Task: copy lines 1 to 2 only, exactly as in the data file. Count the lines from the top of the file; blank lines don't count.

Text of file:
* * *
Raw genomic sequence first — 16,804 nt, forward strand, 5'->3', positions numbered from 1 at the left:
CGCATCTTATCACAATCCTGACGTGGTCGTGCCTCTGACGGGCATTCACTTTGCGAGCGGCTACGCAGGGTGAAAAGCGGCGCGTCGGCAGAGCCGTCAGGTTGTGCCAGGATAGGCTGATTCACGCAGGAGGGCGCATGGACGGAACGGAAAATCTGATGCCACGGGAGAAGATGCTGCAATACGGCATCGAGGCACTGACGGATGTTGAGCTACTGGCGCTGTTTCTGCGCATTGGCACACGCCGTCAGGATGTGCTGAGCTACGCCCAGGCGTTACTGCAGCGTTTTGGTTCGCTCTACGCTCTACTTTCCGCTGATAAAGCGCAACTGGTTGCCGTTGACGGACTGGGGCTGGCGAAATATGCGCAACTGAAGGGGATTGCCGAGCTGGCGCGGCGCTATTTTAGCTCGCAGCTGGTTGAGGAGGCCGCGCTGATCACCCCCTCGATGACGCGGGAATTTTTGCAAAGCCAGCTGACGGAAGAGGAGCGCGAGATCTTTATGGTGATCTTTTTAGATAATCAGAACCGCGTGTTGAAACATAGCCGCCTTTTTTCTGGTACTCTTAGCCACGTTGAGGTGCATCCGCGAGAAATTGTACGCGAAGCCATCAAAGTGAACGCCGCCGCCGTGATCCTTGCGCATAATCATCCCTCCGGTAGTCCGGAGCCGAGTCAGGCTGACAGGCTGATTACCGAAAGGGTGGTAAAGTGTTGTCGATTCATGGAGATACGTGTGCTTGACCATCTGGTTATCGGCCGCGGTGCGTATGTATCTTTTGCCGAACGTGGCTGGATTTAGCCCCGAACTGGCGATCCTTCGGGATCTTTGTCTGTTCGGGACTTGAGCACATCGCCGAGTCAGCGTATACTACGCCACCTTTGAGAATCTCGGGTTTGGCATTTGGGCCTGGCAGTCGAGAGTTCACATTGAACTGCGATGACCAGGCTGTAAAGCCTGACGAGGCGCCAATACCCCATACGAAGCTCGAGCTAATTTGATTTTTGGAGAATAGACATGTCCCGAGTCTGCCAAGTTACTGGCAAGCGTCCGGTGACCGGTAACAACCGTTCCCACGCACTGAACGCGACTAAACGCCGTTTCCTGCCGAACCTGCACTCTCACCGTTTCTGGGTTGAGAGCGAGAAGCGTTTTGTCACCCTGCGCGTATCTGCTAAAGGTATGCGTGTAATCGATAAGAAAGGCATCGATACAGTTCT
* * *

Raw genomic sequence first — 16,804 nt, forward strand, 5'->3', positions numbered from 1 at the left:
CGCATCTTATCACAATCCTGACGTGGTCGTGCCTCTGACGGGCATTCACTTTGCGAGCGGCTACGCAGGGTGAAAAGCGGCGCGTCGGCAGAGCCGTCAGGTTGTGCCAGGATAGGCTGATTCACGCAGGAGGGCGCATGGACGGAACGGAAAATCTGATGCCACGGGAGAAGATGCTGCAATACGGCATCGAGGCACTGACGGATGTTGAGCTACTGGCGCTGTTTCTGCGCATTGGCACACGCCGTCAGGATGTGCTGAGCTACGCCCAGGCGTTACTGCAGCGTTTTGGTTCGCTCTACGCTCTACTTTCCGCTGATAAAGCGCAACTGGTTGCCGTTGACGGACTGGGGCTGGCGAAATATGCGCAACTGAAGGGGATTGCCGAGCTGGCGCGGCGCTATTTTAGCTCGCAGCTGGTTGAGGAGGCCGCGCTGATCACCCCCTCGATGACGCGGGAATTTTTGCAAAGCCAGCTGACGGAAGAGGAGCGCGAGATCTTTATGGTGATCTTTTTAGATAATCAGAACCGCGTGTTGAAACATAGCCGCCTTTTTTCTGGTACTCTTAGCCACGTTGAGGTGCATCCGCGAGAAATTGTACGCGAAGCCATCAAAGTGAACGCCGCCGCCGTGATCCTTGCGCATAATCATCCCTCCGGTAGTCCGGAGCCGAGTCAGGCTGACAGGCTGATTACCGAAAGGGTGGTAAAGTGTTGTCGATTCATGGAGATACGTGTGCTTGACCATCTGGTTATCGGCCGCGGTGCGTATGTATCTTTTGCCGAACGTGGCTGGATTTAGCCCCGAACTGGCGATCCTTCGGGATCTTTGTCTGTTCGGGACTTGAGCACATCGCCGAGTCAGCGTATACTACGCCACCTTTGAGAATCTCGGGTTTGGCATTTGGGCCTGGCAGTCGAGAGTTCACATTGAACTGCGATGACCAGGCTGTAAAGCCTGACGAGGCGCCAATACCCCATACGAAGCTCGAGCTAATTTGATTTTTGGAGAATAGACATGTCCCGAGTCTGCCAAGTTACTGGCAAGCGTCCGGTGACCGGTAACAACCGTTCCCACGCACTGAACGCGACTAAACGCCGTTTCCTGCCGAACCTGCACTCTCACCGTTTCTGGGTTGAGAGCGAGAAGCGTTTTGTCACCCTGCGCGTATCTGCTAAAGGTATGCGTGTAATCGATAAGAAAGGCATCGATACAGTTCT